The group, under the aegis of Arewa New Agenda (ANA), met in Abuja to review the scourge of poverty and hunger as it affects northern Nigeria and its people.
Led by a former Secretary to the Government of the Federation (SGF) Yayale Ahmed, the group also parades former Governors Isa Yuguda ( Bauchi), Sani Yerima (Zamfara) and a former senator, Jonathan Zwingina among its members.
The group noted the alarming poverty index in the north, saying the situation has continued to breed illiteracy, disease and a lack of understanding among key ethnic and religious leaders leaders in the region.
Yayale, in said in his address, “We are moving forward to tackle poverty in Northern Nigeria headlong and our dear nation as a whole. This is the mandate for ANA with the common vision of one Arewa, one voice, one Agenda of saving our people from abject poverty.”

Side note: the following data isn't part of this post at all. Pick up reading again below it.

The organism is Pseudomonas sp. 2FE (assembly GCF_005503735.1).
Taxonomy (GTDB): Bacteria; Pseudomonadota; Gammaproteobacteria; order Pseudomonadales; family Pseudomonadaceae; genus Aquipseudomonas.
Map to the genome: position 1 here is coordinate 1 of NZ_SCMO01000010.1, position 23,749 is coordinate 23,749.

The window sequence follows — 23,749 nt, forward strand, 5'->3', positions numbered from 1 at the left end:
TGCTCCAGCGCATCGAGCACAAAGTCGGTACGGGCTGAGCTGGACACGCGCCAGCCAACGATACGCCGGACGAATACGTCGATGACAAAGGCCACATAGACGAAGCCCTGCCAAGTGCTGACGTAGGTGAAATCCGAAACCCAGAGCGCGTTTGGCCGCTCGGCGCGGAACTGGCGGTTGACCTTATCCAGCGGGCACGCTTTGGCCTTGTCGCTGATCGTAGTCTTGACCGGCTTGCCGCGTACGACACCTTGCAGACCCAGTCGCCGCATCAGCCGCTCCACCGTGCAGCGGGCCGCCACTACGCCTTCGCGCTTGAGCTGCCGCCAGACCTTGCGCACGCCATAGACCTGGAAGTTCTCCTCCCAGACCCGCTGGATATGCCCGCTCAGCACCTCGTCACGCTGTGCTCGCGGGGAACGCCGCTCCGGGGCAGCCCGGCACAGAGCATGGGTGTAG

Skirting around the key issue of hypocrisy of the northern elites over the years, the ANA said “the present society thrives on lies”.
On his part, the Methodist Bishop of Sokoto Diocese Rt Dr Ishaya Kunama challenged the Northern elites to stop being sycophants and face the reality that prayers are no longer tenable in the current reality of Nigeria’s level of corruption, insecurity nepotism and unemployment.
He called on leaders to be proactive and adopt the practicable approach in bringing all that is feasible as the only way the region could grow above the poverty level.